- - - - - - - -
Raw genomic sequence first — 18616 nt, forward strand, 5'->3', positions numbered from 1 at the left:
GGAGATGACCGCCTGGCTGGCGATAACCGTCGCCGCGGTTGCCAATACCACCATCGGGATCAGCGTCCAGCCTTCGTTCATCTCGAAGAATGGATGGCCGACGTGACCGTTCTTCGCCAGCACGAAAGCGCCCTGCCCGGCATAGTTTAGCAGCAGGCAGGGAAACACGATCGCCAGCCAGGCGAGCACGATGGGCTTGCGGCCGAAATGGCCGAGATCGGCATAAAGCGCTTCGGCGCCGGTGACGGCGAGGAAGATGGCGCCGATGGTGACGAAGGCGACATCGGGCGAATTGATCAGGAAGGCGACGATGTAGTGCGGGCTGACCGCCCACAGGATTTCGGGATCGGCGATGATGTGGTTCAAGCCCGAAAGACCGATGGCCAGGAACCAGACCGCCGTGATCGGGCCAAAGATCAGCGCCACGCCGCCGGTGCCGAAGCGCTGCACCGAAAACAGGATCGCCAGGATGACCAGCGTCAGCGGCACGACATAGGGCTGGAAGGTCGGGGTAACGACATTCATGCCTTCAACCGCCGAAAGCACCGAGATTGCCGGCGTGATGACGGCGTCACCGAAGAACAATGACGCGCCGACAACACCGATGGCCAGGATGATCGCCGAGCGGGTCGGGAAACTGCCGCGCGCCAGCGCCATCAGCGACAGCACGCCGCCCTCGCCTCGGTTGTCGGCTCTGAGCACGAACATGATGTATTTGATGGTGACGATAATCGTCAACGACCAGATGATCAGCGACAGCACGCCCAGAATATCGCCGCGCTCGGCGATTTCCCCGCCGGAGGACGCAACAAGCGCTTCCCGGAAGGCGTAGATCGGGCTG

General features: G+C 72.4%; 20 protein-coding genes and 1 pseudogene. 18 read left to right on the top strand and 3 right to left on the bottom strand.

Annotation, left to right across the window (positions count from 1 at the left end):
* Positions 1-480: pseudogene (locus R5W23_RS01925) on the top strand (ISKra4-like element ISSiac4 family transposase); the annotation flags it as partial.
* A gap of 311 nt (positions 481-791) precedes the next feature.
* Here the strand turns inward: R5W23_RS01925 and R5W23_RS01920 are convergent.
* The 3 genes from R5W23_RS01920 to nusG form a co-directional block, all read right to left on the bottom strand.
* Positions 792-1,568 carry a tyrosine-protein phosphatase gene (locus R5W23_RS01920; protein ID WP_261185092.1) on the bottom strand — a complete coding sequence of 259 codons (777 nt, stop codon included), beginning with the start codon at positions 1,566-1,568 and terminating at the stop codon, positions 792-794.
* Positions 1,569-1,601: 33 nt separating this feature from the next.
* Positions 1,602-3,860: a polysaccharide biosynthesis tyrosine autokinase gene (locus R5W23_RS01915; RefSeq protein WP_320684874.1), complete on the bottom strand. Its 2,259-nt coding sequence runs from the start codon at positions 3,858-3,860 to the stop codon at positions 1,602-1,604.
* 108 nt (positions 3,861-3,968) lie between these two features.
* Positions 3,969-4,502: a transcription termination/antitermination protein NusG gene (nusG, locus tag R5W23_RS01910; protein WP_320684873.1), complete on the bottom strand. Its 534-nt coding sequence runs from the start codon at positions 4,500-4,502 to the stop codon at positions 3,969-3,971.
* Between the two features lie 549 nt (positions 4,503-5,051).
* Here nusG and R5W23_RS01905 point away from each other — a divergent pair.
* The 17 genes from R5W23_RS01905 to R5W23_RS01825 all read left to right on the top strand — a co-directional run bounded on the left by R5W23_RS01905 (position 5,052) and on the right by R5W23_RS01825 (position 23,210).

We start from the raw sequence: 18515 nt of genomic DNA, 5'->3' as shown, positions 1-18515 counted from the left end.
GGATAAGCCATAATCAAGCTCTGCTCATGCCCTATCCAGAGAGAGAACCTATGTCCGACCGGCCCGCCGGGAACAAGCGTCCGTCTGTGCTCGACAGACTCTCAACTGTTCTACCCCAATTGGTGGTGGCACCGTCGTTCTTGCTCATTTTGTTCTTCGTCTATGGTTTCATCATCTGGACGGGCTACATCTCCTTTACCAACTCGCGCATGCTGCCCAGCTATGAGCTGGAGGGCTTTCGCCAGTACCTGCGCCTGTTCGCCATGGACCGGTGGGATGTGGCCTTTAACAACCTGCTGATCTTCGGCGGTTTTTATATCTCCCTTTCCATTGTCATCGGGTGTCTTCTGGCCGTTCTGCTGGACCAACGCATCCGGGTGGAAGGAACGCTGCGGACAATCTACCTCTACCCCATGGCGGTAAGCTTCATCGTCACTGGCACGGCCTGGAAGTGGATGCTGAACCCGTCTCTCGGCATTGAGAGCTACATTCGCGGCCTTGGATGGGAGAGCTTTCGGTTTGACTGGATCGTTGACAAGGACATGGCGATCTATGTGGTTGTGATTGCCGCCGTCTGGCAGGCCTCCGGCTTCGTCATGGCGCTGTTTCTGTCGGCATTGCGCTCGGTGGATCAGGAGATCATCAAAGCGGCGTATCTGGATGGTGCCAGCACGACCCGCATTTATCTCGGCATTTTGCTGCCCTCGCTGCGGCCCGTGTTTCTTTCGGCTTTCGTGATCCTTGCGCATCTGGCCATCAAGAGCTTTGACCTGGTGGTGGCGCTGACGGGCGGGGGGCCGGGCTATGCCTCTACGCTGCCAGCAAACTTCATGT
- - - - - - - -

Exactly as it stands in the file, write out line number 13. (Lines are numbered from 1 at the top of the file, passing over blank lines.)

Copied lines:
* Positions 3,969-4,502: a transcription termination/antitermination protein NusG gene (nusG, locus tag R5W23_RS01910; protein WP_320684873.1), complete on the bottom strand. Its 534-nt coding sequence runs from the start codon at positions 4,500-4,502 to the stop codon at positions 3,969-3,971.